A retired Navy admiral pleaded not guilty Monday in a Washington, D.C., federal courtroom to criminal charges involving an alleged bribery scheme that played out while he was still in uniform.

Retired Adm. Robert Burke, a former vice chief of naval operations, pleaded not guilty Monday, as did his co-defendants, Yongchul “Charlie” Kim and Meghan Messenger, according to their attorneys.

Burke, Kim and Messenger are each charged with bribery and conspiracy to commit bribery, while Burke faces additional charges of performing acts of a personal financial interest and concealing material facts from the United States.

“Adm. Burke is innocent and we look forward to presenting his case to the jury,” Burke’s attorney, Timothy Parlatore, said in a statement.

William Burck, an attorney for Kim and Messenger, said Monday that the government’s case against them was “so way off base it’s shocking.”

“We are confident they will get a fair trial before the court and a jury,” Burck said in an email to Navy Times.

A hearing will be held next month to schedule a trial date, according to Parlatore.

An indictment unsealed last month alleges that the retired Burke, 62, took part in the scheme while serving as commander of U.S. Naval Forces Europe-Africa from 2020 until his retirement in 2022.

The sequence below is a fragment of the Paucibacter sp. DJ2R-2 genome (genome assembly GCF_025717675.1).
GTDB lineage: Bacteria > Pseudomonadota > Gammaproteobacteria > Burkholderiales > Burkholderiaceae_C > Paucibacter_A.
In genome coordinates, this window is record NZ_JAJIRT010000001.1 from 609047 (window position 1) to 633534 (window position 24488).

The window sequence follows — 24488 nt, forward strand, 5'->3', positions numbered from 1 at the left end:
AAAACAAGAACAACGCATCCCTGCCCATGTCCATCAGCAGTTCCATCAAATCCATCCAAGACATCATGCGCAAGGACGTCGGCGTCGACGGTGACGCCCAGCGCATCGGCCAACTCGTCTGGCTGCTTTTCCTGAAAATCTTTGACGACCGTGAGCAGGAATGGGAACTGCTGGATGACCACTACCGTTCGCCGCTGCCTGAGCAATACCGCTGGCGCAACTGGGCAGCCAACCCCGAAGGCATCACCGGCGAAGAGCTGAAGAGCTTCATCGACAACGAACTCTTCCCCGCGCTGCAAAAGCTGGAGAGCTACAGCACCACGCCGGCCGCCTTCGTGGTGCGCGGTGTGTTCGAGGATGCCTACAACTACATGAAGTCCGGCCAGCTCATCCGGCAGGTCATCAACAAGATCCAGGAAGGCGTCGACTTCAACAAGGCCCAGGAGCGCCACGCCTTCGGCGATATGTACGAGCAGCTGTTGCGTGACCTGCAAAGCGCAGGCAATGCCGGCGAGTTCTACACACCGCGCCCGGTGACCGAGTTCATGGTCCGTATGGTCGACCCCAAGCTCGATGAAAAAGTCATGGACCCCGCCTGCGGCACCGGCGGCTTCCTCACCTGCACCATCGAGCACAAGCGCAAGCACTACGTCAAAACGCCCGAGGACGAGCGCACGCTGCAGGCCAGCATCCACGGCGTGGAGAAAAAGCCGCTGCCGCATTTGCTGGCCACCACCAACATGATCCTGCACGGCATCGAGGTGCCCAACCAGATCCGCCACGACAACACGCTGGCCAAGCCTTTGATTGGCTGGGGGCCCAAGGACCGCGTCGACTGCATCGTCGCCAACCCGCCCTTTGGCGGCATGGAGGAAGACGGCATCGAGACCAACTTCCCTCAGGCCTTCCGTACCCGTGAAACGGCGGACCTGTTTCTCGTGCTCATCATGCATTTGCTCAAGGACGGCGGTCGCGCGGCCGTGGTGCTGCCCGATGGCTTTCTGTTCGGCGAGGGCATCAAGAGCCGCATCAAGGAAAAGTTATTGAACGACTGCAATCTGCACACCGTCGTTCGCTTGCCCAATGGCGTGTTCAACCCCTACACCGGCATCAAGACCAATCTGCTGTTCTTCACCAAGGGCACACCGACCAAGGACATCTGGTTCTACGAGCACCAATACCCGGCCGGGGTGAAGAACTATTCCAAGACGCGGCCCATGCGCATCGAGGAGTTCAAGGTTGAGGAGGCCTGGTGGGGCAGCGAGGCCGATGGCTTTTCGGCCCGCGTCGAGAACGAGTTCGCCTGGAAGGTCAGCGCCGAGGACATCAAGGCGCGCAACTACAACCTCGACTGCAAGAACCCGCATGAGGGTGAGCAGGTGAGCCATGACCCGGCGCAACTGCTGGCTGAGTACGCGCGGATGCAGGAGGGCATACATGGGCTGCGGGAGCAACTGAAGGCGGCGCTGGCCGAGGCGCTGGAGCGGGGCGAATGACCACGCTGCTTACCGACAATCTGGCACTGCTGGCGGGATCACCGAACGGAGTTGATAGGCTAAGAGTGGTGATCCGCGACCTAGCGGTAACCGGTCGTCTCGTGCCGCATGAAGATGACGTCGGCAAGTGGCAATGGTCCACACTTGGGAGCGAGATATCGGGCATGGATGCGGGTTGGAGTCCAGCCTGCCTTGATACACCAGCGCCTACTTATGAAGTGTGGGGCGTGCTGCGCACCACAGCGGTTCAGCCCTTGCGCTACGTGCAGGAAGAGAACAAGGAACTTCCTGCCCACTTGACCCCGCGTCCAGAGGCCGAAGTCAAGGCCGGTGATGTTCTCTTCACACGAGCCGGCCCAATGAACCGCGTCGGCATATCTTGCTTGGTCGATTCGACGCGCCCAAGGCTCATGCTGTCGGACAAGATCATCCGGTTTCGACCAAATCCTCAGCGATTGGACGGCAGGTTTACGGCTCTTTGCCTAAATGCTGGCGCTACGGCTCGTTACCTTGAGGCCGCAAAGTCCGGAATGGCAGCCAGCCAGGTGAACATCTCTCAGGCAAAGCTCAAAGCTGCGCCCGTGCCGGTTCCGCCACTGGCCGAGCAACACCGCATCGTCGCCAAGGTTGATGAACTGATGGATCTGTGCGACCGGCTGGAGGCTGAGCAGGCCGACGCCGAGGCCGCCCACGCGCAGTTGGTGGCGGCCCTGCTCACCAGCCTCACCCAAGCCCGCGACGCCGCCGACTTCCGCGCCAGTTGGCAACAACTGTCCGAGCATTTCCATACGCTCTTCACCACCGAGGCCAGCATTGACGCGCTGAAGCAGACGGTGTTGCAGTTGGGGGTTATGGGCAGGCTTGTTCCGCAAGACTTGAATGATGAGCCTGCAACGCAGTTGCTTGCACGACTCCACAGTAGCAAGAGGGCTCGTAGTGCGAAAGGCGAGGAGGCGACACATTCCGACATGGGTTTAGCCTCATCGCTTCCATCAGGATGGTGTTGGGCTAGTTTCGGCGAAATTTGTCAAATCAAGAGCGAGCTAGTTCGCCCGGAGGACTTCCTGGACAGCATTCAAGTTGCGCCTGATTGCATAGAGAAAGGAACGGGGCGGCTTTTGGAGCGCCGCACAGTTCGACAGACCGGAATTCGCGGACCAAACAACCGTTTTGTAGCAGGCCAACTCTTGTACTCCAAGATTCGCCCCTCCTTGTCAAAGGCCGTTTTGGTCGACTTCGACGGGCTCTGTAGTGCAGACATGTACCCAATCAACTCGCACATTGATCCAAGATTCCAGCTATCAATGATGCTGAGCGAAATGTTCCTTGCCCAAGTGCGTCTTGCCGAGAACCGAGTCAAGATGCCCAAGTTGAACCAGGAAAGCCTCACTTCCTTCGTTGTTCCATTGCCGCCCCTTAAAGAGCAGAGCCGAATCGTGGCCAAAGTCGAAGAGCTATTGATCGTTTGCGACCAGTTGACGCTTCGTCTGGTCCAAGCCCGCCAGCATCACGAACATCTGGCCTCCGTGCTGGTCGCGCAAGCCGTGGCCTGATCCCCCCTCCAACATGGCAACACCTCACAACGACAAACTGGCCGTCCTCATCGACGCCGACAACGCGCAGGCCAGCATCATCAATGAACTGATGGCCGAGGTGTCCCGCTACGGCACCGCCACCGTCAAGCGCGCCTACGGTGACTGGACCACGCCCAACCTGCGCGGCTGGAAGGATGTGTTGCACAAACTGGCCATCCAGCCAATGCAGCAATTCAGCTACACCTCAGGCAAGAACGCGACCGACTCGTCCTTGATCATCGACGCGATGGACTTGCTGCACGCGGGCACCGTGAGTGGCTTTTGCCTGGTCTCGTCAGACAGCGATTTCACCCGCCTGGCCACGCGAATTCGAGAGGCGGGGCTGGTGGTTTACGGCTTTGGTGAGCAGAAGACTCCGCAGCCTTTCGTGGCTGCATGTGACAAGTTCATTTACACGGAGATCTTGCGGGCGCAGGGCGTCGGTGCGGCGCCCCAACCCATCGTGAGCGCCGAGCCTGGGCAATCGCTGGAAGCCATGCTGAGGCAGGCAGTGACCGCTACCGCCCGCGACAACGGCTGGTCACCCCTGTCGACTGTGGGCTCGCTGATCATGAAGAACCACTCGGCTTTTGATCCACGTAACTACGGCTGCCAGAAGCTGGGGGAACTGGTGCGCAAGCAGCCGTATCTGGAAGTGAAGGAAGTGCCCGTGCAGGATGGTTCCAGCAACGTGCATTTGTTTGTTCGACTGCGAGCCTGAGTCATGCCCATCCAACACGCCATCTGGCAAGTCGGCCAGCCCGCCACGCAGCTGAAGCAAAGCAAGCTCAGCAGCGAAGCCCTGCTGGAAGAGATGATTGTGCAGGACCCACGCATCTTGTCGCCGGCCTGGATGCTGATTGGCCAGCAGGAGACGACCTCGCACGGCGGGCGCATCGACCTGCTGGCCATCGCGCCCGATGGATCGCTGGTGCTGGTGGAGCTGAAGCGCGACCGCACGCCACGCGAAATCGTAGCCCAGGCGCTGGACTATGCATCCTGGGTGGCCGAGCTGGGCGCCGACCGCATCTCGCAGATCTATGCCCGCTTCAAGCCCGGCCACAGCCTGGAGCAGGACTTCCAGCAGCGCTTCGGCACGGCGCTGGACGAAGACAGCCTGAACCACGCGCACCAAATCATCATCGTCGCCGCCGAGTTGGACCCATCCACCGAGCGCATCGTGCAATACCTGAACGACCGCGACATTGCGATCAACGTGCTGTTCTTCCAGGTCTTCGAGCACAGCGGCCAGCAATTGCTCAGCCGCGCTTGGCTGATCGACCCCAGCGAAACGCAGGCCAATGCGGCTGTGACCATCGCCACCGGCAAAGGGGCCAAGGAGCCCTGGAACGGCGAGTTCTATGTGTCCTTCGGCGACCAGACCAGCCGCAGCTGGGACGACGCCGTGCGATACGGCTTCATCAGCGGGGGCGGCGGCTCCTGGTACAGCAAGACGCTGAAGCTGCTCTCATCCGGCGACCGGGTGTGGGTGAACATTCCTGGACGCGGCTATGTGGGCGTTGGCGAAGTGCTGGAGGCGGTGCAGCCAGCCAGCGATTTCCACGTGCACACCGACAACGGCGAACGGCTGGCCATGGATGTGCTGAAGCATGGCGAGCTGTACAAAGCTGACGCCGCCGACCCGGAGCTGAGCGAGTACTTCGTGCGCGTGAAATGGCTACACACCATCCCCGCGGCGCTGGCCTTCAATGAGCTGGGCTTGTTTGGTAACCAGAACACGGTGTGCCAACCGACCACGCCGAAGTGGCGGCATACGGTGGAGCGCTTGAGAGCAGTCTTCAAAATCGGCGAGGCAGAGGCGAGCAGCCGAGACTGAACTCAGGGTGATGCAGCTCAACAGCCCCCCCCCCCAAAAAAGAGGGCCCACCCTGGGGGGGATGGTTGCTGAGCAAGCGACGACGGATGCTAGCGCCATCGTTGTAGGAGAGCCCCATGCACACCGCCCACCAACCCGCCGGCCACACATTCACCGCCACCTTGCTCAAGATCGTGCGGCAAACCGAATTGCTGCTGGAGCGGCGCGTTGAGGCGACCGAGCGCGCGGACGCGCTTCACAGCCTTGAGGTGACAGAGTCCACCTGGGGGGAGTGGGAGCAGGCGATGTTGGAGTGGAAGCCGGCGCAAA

Before that, Burke was the vice chief of operations from June 2019 to June 2020, and also served as the chief of naval personnel, according to his official biography.

According to the Justice Department, the alleged crimes started when a company run by Kim and Messenger, Next Jump, provided a training pilot program to “a small component” of the Navy from August 2018 to July 2019.

The Navy terminated a contract with that company in late 2019 “and directed Company A not to contact Burke,” according to the Justice Department.

But Kim and Messenger allegedly went on to meet with Burke in Washington in July 2021, part an alleged effort to reestablish the company’s ties to the Navy.

“At the meeting, the charged defendants allegedly agreed that Burke would use his position as a Navy Admiral to steer a sole-source contract to [Next Jump] in exchange for future employment at the company,” the Justice Department said. “They allegedly further agreed that Burke would use his official position to influence other Navy officers to award another contract to [Next Jump] to train a large portion of the Navy.”

Geoff is the managing editor of Military Times, but he still loves writing stories. He covered Iraq and Afghanistan extensively and was a reporter at the Chicago Tribune. He welcomes any and all kinds of tips at geoffz@militarytimes.com.

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